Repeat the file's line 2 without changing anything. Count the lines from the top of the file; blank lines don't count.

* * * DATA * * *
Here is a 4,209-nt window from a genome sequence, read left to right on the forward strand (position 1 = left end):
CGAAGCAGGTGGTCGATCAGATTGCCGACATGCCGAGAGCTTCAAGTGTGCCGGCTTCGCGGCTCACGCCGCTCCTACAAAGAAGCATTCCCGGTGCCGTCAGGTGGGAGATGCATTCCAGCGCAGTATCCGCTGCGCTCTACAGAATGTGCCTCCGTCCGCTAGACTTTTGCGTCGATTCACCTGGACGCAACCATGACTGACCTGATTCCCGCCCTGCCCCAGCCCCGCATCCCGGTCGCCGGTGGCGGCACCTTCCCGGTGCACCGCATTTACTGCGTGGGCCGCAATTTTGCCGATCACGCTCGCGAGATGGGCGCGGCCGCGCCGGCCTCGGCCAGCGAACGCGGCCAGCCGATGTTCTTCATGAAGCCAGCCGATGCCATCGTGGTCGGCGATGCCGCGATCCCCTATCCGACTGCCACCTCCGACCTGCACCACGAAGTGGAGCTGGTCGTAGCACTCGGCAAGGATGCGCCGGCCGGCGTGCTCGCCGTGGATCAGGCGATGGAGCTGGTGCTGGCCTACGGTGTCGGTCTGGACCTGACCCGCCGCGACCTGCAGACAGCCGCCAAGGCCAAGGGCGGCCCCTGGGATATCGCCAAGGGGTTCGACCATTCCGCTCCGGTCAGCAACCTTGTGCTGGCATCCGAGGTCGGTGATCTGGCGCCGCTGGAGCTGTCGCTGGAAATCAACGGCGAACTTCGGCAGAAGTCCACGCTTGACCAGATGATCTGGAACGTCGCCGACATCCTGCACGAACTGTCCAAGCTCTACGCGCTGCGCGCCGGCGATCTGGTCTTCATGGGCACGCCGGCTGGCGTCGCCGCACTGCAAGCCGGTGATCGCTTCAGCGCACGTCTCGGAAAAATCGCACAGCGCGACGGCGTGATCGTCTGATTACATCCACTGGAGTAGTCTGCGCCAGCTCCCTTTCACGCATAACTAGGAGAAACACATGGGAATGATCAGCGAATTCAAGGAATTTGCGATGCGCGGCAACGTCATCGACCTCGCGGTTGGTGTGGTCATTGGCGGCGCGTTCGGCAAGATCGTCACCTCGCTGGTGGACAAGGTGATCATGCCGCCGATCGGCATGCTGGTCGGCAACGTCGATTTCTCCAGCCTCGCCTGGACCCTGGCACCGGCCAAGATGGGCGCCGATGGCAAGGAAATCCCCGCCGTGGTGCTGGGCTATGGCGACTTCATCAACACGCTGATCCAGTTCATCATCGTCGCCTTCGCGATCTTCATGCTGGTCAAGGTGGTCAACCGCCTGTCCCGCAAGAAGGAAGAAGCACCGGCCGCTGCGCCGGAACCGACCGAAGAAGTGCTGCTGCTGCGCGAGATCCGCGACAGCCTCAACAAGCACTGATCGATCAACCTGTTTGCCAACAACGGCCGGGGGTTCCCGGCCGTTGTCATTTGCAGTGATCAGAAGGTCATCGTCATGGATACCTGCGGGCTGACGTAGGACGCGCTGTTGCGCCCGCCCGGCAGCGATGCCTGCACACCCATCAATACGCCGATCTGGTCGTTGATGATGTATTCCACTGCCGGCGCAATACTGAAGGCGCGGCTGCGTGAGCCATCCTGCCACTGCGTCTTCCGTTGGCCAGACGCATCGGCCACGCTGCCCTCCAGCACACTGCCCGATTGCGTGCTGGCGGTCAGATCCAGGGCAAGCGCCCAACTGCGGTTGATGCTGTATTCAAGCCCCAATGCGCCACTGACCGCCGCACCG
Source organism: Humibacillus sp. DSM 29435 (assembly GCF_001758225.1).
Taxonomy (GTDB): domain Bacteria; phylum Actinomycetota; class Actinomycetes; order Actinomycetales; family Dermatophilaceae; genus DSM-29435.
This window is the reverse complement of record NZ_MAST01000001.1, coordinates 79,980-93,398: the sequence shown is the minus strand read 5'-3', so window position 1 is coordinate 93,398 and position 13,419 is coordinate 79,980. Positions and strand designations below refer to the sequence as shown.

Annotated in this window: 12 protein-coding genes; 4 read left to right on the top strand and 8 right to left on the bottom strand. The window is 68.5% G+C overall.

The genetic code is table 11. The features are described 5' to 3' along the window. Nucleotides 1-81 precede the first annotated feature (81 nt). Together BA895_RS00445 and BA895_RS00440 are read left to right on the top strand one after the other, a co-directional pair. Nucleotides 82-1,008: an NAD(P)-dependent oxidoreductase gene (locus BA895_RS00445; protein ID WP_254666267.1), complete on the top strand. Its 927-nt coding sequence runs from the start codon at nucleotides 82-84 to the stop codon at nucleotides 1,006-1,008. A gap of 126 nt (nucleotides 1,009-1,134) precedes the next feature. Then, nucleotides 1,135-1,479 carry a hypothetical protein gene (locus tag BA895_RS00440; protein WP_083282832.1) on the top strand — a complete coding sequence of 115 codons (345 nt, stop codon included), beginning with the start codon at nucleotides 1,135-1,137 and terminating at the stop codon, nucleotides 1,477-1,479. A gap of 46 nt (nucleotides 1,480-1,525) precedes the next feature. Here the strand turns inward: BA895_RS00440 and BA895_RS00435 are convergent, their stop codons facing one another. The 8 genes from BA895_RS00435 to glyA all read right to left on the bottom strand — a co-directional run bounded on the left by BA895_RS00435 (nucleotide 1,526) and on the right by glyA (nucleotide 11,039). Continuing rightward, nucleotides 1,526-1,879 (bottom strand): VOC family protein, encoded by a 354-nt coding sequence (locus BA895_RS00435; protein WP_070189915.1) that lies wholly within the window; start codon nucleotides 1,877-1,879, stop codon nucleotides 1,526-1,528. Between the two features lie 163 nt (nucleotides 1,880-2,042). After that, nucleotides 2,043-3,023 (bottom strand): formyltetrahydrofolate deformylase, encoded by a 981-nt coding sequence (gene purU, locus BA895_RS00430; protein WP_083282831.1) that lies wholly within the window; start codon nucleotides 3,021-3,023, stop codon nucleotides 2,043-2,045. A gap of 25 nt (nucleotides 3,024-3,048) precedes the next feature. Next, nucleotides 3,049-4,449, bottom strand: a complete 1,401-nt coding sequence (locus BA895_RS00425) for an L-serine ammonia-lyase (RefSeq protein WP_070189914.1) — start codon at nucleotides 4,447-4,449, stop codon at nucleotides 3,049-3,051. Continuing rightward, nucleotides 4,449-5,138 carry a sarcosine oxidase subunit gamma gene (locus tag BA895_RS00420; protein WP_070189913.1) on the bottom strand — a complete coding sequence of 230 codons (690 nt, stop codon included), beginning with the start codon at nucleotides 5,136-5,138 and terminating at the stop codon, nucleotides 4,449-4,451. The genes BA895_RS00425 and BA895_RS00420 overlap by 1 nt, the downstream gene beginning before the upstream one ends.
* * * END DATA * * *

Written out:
CGAAGCAGGTGGTCGATCAGATTGCCGACATGCCGAGAGCTTCAAGTGTGCCGGCTTCGCGGCTCACGCCGCTCCTACAAAGAAGCATTCCCGGTGCCGTCAGGTGGGAGATGCATTCCAGCGCAGTATCCGCTGCGCTCTACAGAATGTGCCTCCGTCCGCTAGACTTTTGCGTCGATTCACCTGGACGCAACCATGACTGACCTGATTCCCGCCCTGCCCCAGCCCCGCATCCCGGTCGCCGGTGGCGGCACCTTCCCGGTGCACCGCATTTACTGCGTGGGCCGCAATTTTGCCGATCACGCTCGCGAGATGGGCGCGGCCGCGCCGGCCTCGGCCAGCGAACGCGGCCAGCCGATGTTCTTCATGAAGCCAGCCGATGCCATCGTGGTCGGCGATGCCGCGATCCCCTATCCGACTGCCACCTCCGACCTGCACCACGAAGTGGAGCTGGTCGTAGCACTCGGCAAGGATGCGCCGGCCGGCGTGCTCGCCGTGGATCAGGCGATGGAGCTGGTGCTGGCCTACGGTGTCGGTCTGGACCTGACCCGCCGCGACCTGCAGACAGCCGCCAAGGCCAAGGGCGGCCCCTGGGATATCGCCAAGGGGTTCGACCATTCCGCTCCGGTCAGCAACCTTGTGCTGGCATCCGAGGTCGGTGATCTGGCGCCGCTGGAGCTGTCGCTGGAAATCAACGGCGAACTTCGGCAGAAGTCCACGCTTGACCAGATGATCTGGAACGTCGCCGACATCCTGCACGAACTGTCCAAGCTCTACGCGCTGCGCGCCGGCGATCTGGTCTTCATGGGCACGCCGGCTGGCGTCGCCGCACTGCAAGCCGGTGATCGCTTCAGCGCACGTCTCGGAAAAATCGCACAGCGCGACGGCGTGATCGTCTGATTACATCCACTGGAGTAGTCTGCGCCAGCTCCCTTTCACGCATAACTAGGAGAAACACATGGGAATGATCAGCGAATTCAAGGAATTTGCGATGCGCGGCAACGTCATCGACCTCGCGGTTGGTGTGGTCATTGGCGGCGCGTTCGGCAAGATCGTCACCTCGCTGGTGGACAAGGTGATCATGCCGCCGATCGGCATGCTGGTCGGCAACGTCGATTTCTCCAGCCTCGCCTGGACCCTGGCACCGGCCAAGATGGGCGCCGATGGCAAGGAAATCCCCGCCGTGGTGCTGGGCTATGGCGACTTCATCAACACGCTGATCCAGTTCATCATCGTCGCCTTCGCGATCTTCATGCTGGTCAAGGTGGTCAACCGCCTGTCCCGCAAGAAGGAAGAAGCACCGGCCGCTGCGCCGGAACCGACCGAAGAAGTGCTGCTGCTGCGCGAGATCCGCGACAGCCTCAACAAGCACTGATCGATCAACCTGTTTGCCAACAACGGCCGGGGGTTCCCGGCCGTTGTCATTTGCAGTGATCAGAAGGTCATCGTCATGGATACCTGCGGGCTGACGTAGGACGCGCTGTTGCGCCCGCCCGGCAGCGATGCCTGCACACCCATCAATACGCCGATCTGGTCGTTGATGATGTATTCCACTGCCGGCGCAATACTGAAGGCGCGGCTGCGTGAGCCATCCTGCCACTGCGTCTTCCGTTGGCCAGACGCATCGGCCACGCTGCCCTCCAGCACACTGCCCGATTGCGTGCTGGCGGTCAGATCCAGGGCAAGCGCCCAACTGCGGTTGATGCTGTATTCAAGCCCCAATGCGCCACTGACCGCCGCACCG